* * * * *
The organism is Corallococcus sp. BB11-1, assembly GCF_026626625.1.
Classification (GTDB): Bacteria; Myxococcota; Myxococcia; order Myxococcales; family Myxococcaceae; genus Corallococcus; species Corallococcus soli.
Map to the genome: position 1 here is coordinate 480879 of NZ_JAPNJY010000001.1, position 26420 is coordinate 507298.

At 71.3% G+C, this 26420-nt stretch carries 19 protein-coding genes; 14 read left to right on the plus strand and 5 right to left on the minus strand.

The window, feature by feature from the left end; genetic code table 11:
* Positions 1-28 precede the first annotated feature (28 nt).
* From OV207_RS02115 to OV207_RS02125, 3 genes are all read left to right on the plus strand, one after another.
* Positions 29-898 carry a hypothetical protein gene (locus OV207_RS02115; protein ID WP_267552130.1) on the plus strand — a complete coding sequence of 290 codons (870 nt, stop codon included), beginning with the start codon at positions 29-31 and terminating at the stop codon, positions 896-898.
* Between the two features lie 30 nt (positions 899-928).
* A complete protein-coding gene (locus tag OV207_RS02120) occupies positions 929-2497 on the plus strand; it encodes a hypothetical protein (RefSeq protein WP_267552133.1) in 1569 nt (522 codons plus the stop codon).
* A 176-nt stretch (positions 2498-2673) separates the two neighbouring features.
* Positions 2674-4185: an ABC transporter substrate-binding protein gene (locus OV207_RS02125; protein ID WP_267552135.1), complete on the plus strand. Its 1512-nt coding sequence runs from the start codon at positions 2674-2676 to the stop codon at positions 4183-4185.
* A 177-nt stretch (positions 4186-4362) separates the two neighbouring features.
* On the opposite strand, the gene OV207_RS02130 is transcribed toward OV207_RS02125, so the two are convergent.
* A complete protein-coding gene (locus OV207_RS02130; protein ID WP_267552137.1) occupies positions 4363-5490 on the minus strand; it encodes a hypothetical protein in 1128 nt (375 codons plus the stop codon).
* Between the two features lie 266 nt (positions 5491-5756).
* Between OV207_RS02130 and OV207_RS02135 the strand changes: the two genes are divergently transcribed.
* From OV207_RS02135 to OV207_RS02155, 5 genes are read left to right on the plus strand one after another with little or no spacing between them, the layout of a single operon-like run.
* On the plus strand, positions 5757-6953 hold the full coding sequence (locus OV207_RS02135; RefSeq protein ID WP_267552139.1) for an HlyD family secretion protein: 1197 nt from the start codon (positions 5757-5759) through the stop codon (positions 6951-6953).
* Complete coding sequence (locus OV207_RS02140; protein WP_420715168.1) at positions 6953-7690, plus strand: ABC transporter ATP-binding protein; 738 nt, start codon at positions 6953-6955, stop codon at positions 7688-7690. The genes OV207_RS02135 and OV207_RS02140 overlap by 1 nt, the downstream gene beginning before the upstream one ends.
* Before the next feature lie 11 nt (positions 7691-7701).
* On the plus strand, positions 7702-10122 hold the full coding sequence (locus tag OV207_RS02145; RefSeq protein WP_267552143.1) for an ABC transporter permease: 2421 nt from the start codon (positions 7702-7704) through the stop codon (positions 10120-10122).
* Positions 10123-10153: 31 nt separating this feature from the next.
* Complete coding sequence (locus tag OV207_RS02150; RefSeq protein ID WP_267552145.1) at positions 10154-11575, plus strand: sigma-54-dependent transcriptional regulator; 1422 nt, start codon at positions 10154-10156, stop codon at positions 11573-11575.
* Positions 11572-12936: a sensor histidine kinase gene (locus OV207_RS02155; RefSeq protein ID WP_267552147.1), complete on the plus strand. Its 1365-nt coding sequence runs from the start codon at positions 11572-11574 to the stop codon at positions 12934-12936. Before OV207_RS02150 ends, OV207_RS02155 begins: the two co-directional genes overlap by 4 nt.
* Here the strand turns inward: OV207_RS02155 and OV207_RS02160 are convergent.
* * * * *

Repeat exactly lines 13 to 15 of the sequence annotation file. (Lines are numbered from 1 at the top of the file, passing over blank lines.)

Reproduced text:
* A 177-nt stretch (positions 4186-4362) separates the two neighbouring features.
* On the opposite strand, the gene OV207_RS02130 is transcribed toward OV207_RS02125, so the two are convergent.
* A complete protein-coding gene (locus OV207_RS02130; protein ID WP_267552137.1) occupies positions 4363-5490 on the minus strand; it encodes a hypothetical protein in 1128 nt (375 codons plus the stop codon).